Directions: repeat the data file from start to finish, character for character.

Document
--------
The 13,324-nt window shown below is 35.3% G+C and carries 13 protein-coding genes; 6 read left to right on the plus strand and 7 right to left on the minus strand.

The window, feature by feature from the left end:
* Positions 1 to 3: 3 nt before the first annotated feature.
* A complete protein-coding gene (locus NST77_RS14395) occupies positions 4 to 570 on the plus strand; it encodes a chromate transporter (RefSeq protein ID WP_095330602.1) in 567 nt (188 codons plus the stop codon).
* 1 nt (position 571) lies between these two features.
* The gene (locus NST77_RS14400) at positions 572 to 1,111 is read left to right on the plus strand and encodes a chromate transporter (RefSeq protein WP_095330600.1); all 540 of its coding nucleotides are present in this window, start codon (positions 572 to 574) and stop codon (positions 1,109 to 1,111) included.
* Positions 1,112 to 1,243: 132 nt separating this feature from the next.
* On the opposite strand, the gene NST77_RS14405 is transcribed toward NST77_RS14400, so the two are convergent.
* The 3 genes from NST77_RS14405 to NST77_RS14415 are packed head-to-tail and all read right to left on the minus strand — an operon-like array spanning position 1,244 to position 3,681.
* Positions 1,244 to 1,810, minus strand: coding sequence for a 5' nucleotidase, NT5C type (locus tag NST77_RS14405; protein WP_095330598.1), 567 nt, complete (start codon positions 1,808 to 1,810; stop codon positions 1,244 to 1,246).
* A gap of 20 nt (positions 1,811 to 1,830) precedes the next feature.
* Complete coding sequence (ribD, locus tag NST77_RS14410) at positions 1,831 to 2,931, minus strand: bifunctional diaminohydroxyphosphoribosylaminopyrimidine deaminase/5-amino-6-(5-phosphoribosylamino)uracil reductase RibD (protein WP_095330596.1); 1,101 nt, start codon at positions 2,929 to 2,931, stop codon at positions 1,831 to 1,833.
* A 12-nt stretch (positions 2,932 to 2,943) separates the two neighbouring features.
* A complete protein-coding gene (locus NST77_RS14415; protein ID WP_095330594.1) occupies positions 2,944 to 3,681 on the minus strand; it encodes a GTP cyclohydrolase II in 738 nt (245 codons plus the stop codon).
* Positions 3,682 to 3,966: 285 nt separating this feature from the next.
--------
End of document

The 13,324-nt window shown below is 35.3% G+C and carries 13 protein-coding genes; 6 read left to right on the plus strand and 7 right to left on the minus strand.

The window, feature by feature from the left end:
* Positions 1 to 3: 3 nt before the first annotated feature.
* A complete protein-coding gene (locus NST77_RS14395) occupies positions 4 to 570 on the plus strand; it encodes a chromate transporter (RefSeq protein ID WP_095330602.1) in 567 nt (188 codons plus the stop codon).
* 1 nt (position 571) lies between these two features.
* The gene (locus NST77_RS14400) at positions 572 to 1,111 is read left to right on the plus strand and encodes a chromate transporter (RefSeq protein WP_095330600.1); all 540 of its coding nucleotides are present in this window, start codon (positions 572 to 574) and stop codon (positions 1,109 to 1,111) included.
* Positions 1,112 to 1,243: 132 nt separating this feature from the next.
* On the opposite strand, the gene NST77_RS14405 is transcribed toward NST77_RS14400, so the two are convergent.
* The 3 genes from NST77_RS14405 to NST77_RS14415 are packed head-to-tail and all read right to left on the minus strand — an operon-like array spanning position 1,244 to position 3,681.
* Positions 1,244 to 1,810, minus strand: coding sequence for a 5' nucleotidase, NT5C type (locus tag NST77_RS14405; protein WP_095330598.1), 567 nt, complete (start codon positions 1,808 to 1,810; stop codon positions 1,244 to 1,246).
* A gap of 20 nt (positions 1,811 to 1,830) precedes the next feature.
* Complete coding sequence (ribD, locus tag NST77_RS14410) at positions 1,831 to 2,931, minus strand: bifunctional diaminohydroxyphosphoribosylaminopyrimidine deaminase/5-amino-6-(5-phosphoribosylamino)uracil reductase RibD (protein WP_095330596.1); 1,101 nt, start codon at positions 2,929 to 2,931, stop codon at positions 1,831 to 1,833.
* A 12-nt stretch (positions 2,932 to 2,943) separates the two neighbouring features.
* A complete protein-coding gene (locus NST77_RS14415; protein ID WP_095330594.1) occupies positions 2,944 to 3,681 on the minus strand; it encodes a GTP cyclohydrolase II in 738 nt (245 codons plus the stop codon).
* Positions 3,682 to 3,966: 285 nt separating this feature from the next.